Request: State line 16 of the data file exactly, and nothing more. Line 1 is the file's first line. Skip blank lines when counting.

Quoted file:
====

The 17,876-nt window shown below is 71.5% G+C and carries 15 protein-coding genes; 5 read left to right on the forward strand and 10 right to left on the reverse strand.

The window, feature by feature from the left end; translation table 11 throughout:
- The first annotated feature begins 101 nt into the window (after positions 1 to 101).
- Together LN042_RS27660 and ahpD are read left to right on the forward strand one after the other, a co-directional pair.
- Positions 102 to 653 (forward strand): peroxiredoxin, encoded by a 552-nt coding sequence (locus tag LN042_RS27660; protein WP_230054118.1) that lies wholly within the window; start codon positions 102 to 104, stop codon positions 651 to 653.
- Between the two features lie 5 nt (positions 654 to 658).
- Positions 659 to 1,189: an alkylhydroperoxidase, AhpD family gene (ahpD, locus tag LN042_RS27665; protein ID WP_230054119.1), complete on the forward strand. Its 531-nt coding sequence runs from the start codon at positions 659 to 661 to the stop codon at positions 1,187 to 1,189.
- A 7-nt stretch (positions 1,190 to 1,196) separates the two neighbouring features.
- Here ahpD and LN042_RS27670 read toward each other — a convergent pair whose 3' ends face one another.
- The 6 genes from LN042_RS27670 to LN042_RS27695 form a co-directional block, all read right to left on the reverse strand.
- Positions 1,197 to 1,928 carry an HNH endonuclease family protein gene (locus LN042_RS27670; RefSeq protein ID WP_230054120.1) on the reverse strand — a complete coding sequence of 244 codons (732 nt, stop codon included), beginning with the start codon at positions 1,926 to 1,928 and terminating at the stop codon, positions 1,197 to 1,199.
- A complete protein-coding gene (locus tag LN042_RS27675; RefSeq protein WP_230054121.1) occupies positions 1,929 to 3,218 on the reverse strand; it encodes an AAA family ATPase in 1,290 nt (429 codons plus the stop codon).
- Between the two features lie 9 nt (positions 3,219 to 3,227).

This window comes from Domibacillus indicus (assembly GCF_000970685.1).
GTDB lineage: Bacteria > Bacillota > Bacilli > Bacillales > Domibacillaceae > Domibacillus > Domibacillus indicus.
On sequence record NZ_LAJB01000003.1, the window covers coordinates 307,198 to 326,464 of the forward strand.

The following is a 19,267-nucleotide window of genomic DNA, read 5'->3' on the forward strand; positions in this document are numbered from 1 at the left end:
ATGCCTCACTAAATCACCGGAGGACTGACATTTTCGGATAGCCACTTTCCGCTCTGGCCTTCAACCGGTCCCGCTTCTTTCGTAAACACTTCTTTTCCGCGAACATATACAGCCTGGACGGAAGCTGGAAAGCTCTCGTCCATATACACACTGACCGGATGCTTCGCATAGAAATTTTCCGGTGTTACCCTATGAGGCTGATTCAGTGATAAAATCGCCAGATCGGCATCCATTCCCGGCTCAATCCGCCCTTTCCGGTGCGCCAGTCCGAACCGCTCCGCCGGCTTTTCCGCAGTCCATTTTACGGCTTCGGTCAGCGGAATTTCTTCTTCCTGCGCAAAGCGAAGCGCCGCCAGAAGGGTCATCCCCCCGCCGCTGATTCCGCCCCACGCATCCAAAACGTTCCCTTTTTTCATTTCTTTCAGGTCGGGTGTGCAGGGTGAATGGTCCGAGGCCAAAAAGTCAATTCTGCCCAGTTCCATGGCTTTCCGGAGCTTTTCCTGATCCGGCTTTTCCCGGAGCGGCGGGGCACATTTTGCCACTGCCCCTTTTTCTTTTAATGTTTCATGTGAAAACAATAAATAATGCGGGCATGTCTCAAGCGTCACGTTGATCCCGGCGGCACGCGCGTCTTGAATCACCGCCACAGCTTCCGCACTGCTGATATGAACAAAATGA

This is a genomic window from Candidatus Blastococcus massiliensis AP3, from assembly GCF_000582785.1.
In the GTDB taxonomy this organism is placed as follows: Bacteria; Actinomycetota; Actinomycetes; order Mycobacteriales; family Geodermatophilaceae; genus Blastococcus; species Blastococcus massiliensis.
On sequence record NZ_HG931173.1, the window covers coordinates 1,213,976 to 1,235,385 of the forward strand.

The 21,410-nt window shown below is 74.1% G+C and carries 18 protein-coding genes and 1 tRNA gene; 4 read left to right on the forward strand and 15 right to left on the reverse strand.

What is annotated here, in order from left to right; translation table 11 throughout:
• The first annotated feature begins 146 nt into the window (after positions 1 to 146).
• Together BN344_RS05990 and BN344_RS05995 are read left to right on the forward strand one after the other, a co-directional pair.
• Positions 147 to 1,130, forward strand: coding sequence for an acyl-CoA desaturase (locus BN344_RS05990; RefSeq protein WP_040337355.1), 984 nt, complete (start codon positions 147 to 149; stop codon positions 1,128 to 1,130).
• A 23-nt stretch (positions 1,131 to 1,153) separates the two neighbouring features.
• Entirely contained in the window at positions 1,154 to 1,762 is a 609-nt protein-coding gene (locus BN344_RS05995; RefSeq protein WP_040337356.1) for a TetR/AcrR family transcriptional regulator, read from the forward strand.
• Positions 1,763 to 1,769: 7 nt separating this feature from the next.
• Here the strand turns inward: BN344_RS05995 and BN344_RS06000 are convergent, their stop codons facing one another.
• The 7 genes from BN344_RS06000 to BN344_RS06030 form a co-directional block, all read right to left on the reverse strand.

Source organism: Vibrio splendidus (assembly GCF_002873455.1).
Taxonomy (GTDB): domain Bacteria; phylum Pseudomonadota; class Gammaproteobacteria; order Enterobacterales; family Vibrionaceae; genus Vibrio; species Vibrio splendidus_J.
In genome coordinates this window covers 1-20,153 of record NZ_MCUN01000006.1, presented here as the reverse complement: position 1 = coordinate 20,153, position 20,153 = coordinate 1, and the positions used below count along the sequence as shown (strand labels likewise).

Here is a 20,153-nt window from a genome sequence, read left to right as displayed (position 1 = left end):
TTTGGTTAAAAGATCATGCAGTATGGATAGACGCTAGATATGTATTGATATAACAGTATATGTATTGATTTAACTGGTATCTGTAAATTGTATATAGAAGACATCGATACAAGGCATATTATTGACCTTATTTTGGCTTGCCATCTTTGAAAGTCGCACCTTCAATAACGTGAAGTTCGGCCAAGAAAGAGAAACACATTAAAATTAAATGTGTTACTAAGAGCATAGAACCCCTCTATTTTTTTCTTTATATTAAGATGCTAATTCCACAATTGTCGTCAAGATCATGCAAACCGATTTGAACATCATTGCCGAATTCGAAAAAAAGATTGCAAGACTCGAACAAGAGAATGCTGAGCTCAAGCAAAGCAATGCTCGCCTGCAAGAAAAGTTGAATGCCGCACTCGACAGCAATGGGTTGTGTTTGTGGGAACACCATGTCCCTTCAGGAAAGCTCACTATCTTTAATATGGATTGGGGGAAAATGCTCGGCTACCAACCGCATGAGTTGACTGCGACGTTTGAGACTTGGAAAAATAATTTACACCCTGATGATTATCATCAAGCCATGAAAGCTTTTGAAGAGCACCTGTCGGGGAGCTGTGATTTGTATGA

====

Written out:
On sequence record NZ_LAJB01000003.1, the window covers coordinates 307,198 to 326,464 of the forward strand.